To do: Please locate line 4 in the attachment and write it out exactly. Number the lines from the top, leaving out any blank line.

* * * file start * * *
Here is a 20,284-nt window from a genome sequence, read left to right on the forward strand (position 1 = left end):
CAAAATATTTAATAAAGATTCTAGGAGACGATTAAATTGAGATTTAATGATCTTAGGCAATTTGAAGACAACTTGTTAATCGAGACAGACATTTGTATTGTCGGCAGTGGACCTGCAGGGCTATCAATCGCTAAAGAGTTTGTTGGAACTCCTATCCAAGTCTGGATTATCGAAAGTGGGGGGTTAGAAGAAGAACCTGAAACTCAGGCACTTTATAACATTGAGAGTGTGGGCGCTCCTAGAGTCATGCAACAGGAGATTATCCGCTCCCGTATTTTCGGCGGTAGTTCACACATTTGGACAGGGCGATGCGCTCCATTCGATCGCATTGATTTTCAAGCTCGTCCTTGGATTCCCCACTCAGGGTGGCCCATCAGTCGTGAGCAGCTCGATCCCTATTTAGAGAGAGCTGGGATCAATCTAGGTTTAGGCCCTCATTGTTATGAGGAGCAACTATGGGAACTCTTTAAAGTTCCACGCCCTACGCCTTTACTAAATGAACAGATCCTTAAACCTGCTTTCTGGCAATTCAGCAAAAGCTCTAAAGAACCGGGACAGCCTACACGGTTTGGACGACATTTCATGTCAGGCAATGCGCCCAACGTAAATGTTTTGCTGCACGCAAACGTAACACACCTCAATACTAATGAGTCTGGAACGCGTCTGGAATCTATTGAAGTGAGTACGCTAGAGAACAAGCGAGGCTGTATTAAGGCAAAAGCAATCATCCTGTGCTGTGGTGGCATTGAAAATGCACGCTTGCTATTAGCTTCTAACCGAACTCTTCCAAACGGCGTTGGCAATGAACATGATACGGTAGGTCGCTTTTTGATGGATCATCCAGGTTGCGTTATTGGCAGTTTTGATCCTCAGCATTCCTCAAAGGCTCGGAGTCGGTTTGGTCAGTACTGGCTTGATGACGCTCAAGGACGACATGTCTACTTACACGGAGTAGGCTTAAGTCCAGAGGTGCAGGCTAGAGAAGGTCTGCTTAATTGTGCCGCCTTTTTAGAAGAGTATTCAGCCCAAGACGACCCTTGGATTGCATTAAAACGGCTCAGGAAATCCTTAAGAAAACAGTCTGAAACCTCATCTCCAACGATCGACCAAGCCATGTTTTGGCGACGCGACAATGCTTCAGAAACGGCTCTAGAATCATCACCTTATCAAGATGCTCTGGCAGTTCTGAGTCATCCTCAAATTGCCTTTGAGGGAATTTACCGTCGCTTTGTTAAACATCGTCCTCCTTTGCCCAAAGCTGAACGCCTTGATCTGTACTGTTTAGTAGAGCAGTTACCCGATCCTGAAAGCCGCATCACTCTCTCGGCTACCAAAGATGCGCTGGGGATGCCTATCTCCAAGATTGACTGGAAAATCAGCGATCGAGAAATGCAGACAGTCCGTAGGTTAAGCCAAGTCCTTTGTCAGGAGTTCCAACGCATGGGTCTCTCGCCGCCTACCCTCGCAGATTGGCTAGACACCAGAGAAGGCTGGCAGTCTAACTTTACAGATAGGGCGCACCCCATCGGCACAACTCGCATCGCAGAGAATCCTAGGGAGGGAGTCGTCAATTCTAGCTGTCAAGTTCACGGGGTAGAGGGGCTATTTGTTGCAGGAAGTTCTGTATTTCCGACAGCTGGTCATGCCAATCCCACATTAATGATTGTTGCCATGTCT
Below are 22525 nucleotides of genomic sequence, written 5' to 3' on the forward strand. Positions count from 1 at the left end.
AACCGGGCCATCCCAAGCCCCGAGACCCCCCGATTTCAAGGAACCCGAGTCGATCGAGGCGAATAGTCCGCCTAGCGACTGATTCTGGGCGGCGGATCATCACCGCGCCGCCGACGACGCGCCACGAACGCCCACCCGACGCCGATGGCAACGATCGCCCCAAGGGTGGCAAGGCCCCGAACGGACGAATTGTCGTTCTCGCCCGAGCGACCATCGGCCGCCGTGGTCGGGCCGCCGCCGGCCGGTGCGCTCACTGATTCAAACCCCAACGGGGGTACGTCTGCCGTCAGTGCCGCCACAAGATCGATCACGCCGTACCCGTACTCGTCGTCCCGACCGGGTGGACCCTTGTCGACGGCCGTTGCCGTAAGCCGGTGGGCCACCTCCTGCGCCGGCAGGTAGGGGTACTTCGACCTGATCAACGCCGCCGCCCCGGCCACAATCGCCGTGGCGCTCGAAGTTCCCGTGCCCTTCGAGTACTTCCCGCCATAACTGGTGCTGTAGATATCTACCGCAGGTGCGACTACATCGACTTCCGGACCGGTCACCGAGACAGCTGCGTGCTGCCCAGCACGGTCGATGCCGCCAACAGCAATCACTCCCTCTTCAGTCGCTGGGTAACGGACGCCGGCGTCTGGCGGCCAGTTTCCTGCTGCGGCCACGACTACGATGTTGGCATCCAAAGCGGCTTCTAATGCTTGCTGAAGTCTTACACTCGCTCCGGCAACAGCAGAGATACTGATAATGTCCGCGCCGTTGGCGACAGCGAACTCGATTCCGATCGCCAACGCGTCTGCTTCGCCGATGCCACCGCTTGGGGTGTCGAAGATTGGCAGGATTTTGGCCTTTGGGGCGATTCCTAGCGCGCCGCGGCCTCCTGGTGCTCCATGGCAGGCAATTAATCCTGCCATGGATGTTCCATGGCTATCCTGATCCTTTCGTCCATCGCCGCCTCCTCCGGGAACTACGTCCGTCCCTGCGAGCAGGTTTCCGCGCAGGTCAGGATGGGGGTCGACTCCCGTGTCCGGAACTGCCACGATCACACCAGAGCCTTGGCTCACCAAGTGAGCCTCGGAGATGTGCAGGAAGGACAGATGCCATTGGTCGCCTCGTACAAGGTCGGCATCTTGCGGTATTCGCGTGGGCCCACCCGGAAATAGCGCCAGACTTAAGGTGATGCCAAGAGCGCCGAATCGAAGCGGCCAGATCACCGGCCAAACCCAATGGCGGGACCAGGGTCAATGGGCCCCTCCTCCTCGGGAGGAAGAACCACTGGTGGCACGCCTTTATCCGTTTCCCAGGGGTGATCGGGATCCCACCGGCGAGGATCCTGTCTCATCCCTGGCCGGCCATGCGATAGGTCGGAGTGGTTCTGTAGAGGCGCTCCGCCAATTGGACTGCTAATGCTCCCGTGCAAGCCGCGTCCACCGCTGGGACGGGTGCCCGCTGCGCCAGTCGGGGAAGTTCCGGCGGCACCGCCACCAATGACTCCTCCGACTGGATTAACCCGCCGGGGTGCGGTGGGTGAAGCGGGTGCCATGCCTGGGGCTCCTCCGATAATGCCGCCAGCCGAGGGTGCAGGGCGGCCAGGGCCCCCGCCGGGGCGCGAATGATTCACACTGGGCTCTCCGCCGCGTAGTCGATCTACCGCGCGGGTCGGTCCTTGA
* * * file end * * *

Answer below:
AACCGGGCCATCCCAAGCCCCGAGACCCCCCGATTTCAAGGAACCCGAGTCGATCGAGGCGAATAGTCCGCCTAGCGACTGATTCTGGGCGGCGGATCATCACCGCGCCGCCGACGACGCGCCACGAACGCCCACCCGACGCCGATGGCAACGATCGCCCCAAGGGTGGCAAGGCCCCGAACGGACGAATTGTCGTTCTCGCCCGAGCGACCATCGGCCGCCGTGGTCGGGCCGCCGCCGGCCGGTGCGCTCACTGATTCAAACCCCAACGGGGGTACGTCTGCCGTCAGTGCCGCCACAAGATCGATCACGCCGTACCCGTACTCGTCGTCCCGACCGGGTGGACCCTTGTCGACGGCCGTTGCCGTAAGCCGGTGGGCCACCTCCTGCGCCGGCAGGTAGGGGTACTTCGACCTGATCAACGCCGCCGCCCCGGCCACAATCGCCGTGGCGCTCGAAGTTCCCGTGCCCTTCGAGTACTTCCCGCCATAACTGGTGCTGTAGATATCTACCGCAGGTGCGACTACATCGACTTCCGGACCGGTCACCGAGACAGCTGCGTGCTGCCCAGCACGGTCGATGCCGCCAACAGCAATCACTCCCTCTTCAGTCGCTGGGTAACGGACGCCGGCGTCTGGCGGCCAGTTTCCTGCTGCGGCCACGACTACGATGTTGGCATCCAAAGCGGCTTCTAATGCTTGCTGAAGTCTTACACTCGCTCCGGCAACAGCAGAGATACTGATAATGTCCGCGCCGTTGGCGACAGCGAACTCGATTCCGATCGCCAACGCGTCTGCTTCGCCGATGCCACCGCTTGGGGTGTCGAAGATTGGCAGGATTTTGGCCTTTGGGGCGATTCCTAGCGCGCCGCGGCCTCCTGGTGCTCCATGGCAGGCAATTAATCCTGCCATGGATGTTCCATGGCTATCCTGATCCTTTCGTCCATCGCCGCCTCCTCCGGGAACTACGTCCGTCCCTGCGAGCAGGTTTCCGCGCAGGTCAGGATGGGGGTCGACTCCCGTGTCCGGAACTGCCACGATCACACCAGAGCCTTGGCTCACCAAGTGAGCCTCGGAGATGTGCAGGAAGGACAGATGCCATTGGTCGCCTCGTACAAGGTCGGCATCTTGCGGTATTCGCGTGGGCCCACCCGGAAATAGCGCCAGACTTAAGGTGATGCCAAGAGCGCCGAATCGAAGCGGCCAGATCACCGGCCAAACCCAATGGCGGGACCAGGGTCAATGGGCCCCTCCTCCTCGGGAGGAAGAACCACTGGTGGCACGCCTTTATCCGTTTCCCAGGGGTGATCGGGATCCCACCGGCGAGGATCCTGTCTCATCCCTGGCCGGCCATGCGATAGGTCGGAGTGGTTCTGTAGAGGCGCTCCGCCAATTGGACTGCTAATGCTCCCGTGCAAGCCGCGTCCACCGCTGGGACGGGTGCCCGCTGCGCCAGTCGGGGAAGTTCCGGCGGCACCGCCACCAATGACTCCTCCGACTGGATTAACCCGCCGGGGTGCGGTGGGTGAAGCGGGTGCCATGCCTGGGGCTCCTCCGATAATGCCGCCAGCCGAGGGTGCAGGGCGGCCAGGGCCCCCGCCGGGGCGCGAATGATTCACACTGGGCTCTCCGCCGCGTAGTCGATCTACCGCGCGGGTCGGTCCTTGA